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    Harsh regulatory action in China creates a bleak outlook even for titans like Tencent




    According to a new report from Barron’s, the Chinese video game industry experienced a drop in user numbers and revenue for the first time in 14 years. The report comes after a year in which the Chinese government enforced severe restrictions across the country’s tech industry – restrictions that have only recently shown signs of easing.

    The Chinese gaming industry, especially its biggest companies such as Tencent and NetEase, is struggling with the Beijing approval process for new game releases, which was recently frozen for eight months, according to experts interviewed by Barron’s. Last year, China also introduced new limits on the amount of time under 18s can spend online and tightened censorship of in-game content, making it difficult for the country’s gaming industry.

    14,000 “small game-related studios and firms” have recently closed as of December 2021, according to the South China Morning Post. Things are no better in 2022, with only 172 games approved for release by the Chinese government this year, compared to 755 that were approved during the same period in 2021. Even more troubling for China’s most recognizable gaming companies is that the vast majority of these permissions have been given to relatively small game developers and publishers; NetEase and Tencent are left out.

    Barron’s spoke with business professor Nir Kshetri, who explained that the government’s reluctance to approve licensed foreign games and “hardcore” (more like “big-budget” or “AAA”) games “to some extent explains the desire [Tencent и NetEase] enter overseas markets.” In other words, one of the reasons Tencent continues to buy game companies overseas is because they are not being fed at home.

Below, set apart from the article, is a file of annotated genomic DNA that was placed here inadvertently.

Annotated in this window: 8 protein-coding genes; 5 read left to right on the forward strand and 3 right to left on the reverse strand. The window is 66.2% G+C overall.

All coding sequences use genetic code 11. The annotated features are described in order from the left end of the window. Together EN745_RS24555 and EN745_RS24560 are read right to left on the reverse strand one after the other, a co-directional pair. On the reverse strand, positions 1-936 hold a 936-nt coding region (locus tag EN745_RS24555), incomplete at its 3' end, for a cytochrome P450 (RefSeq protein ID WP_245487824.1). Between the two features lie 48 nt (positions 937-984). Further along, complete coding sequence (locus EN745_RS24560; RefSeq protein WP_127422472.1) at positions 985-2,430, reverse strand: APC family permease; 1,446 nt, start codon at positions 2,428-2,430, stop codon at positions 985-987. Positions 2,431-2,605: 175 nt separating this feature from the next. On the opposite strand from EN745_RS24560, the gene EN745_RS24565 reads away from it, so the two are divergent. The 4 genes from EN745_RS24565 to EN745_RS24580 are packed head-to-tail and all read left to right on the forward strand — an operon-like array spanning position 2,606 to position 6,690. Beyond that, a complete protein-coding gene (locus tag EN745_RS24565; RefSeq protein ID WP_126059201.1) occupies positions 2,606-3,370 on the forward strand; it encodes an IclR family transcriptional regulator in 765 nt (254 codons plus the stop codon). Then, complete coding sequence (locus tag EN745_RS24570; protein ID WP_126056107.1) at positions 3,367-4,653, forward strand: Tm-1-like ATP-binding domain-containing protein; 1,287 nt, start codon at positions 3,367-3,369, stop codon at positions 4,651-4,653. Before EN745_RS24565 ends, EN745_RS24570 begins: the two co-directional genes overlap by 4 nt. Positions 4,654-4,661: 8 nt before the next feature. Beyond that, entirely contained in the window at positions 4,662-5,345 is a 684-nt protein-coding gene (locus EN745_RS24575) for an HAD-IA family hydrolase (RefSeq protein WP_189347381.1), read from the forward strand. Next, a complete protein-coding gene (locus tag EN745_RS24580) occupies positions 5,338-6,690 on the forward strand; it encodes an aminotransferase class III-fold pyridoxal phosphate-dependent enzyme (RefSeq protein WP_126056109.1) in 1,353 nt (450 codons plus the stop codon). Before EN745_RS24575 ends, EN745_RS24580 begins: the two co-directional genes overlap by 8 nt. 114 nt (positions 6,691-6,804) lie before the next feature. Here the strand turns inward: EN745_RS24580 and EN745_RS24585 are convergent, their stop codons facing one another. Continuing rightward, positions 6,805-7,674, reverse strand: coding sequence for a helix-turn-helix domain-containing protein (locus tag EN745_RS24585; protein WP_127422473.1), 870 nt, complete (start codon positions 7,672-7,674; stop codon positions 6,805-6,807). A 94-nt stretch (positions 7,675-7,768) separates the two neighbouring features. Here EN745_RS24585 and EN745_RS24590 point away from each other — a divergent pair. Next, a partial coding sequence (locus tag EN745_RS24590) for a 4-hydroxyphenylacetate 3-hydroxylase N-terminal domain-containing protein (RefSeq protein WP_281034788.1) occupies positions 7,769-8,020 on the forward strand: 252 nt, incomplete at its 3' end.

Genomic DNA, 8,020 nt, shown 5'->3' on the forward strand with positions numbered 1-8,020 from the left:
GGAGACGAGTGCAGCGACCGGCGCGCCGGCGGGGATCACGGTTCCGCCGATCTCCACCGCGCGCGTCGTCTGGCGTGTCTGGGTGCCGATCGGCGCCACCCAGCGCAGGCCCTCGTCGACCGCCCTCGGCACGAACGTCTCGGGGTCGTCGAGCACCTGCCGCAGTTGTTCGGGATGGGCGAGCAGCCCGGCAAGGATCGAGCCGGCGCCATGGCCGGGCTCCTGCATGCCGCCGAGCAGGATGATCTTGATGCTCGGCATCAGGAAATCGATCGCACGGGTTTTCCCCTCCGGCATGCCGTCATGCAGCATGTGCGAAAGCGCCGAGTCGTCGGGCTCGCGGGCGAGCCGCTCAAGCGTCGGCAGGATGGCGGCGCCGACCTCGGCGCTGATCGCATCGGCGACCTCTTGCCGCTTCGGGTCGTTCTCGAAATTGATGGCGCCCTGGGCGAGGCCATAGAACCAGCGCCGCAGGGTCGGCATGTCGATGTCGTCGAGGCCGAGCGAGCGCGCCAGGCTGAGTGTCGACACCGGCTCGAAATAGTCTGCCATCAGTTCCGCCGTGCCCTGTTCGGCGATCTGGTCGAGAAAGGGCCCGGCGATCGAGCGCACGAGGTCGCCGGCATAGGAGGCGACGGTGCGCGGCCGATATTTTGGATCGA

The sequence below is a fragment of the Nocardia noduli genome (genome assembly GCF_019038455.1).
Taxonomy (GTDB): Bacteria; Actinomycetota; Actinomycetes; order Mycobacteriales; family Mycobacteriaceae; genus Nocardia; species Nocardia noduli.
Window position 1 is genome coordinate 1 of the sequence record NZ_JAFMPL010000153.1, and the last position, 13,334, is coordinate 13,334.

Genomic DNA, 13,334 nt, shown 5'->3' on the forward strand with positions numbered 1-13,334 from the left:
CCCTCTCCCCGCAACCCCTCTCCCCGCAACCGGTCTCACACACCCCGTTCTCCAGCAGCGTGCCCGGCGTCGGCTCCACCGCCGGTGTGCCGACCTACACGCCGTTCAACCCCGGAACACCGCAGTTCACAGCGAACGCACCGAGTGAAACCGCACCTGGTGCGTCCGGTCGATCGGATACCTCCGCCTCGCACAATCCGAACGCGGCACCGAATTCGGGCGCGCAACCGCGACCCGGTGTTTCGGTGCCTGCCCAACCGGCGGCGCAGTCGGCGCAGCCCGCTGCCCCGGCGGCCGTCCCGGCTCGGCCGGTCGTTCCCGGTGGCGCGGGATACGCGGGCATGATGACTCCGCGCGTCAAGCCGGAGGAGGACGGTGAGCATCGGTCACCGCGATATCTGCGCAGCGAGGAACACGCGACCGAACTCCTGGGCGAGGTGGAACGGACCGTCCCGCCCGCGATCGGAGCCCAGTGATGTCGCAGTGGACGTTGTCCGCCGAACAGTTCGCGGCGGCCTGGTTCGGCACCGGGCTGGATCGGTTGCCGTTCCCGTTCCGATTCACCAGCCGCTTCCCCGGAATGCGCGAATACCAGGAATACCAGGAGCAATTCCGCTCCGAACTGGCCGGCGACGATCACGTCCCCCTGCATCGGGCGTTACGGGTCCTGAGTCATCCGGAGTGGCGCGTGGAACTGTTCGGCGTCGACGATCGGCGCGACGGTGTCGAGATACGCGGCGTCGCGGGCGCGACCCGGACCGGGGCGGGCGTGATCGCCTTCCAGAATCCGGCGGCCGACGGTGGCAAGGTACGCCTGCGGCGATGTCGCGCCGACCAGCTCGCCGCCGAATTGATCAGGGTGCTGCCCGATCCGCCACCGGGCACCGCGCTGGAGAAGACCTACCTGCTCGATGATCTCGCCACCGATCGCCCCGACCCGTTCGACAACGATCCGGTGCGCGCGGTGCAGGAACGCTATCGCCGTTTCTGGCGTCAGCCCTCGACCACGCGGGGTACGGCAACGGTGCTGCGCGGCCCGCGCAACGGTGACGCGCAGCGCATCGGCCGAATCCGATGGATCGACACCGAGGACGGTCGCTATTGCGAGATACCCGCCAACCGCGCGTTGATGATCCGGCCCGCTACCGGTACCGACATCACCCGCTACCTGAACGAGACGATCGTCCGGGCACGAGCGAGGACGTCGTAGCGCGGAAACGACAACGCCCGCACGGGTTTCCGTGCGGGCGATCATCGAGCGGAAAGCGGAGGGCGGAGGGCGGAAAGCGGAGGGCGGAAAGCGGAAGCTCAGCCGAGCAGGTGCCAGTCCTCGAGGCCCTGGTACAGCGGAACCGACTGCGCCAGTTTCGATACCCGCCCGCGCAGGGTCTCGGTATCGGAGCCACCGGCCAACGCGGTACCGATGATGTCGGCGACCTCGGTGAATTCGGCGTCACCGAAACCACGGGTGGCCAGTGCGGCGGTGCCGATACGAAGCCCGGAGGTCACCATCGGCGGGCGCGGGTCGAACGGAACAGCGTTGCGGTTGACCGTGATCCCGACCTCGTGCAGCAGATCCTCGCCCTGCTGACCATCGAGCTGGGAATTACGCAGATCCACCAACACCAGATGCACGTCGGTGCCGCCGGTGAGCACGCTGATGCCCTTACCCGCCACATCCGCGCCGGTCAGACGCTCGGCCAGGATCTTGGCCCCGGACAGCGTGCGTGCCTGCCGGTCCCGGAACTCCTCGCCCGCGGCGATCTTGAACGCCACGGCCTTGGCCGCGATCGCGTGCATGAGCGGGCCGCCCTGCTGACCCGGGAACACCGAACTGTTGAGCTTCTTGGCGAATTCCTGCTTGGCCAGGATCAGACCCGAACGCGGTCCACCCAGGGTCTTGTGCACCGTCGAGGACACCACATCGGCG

The report paints a rather chaotic picture of Chinese game development at the moment. While another expert Barron’s spoke with, Daniel Ahmad of Niko Partners, predicted that the pressure on Tencent and NetEase will ease in future batches of game approvals, it’s not surprising that these companies are focusing on overseas markets such as the US. Meanwhile, Chinese game companies, which do not have the resources of a giant multinational corporation, have simply given up and shut down over the past year, the report said.

    But the good news is that the introduction of Steam China has not ended the ability of the Chinese public to access the global Steam client as feared, and we continue to see interesting games from China appear on the global Steam store.



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